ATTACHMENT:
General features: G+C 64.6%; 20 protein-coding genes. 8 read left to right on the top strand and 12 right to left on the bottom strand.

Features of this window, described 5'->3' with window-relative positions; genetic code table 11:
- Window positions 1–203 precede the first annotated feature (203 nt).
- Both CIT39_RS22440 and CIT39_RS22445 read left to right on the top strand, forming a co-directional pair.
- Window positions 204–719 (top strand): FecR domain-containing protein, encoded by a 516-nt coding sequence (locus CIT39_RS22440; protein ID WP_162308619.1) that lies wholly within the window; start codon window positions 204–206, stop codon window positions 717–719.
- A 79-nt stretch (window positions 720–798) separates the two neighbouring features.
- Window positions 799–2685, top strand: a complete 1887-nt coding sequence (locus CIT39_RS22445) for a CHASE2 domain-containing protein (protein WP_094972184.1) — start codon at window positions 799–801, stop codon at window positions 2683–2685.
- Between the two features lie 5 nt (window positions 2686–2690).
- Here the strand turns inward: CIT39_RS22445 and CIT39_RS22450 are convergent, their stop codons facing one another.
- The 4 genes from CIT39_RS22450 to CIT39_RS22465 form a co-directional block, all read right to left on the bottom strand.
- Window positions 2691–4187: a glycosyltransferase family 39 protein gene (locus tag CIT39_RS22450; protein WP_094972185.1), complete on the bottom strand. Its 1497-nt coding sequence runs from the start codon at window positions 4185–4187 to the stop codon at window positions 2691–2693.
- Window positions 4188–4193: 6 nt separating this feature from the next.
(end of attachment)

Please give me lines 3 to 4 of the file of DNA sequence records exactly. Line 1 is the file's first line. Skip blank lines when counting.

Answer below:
- Window positions 1–203 precede the first annotated feature (203 nt).
- Both CIT39_RS22440 and CIT39_RS22445 read left to right on the top strand, forming a co-directional pair.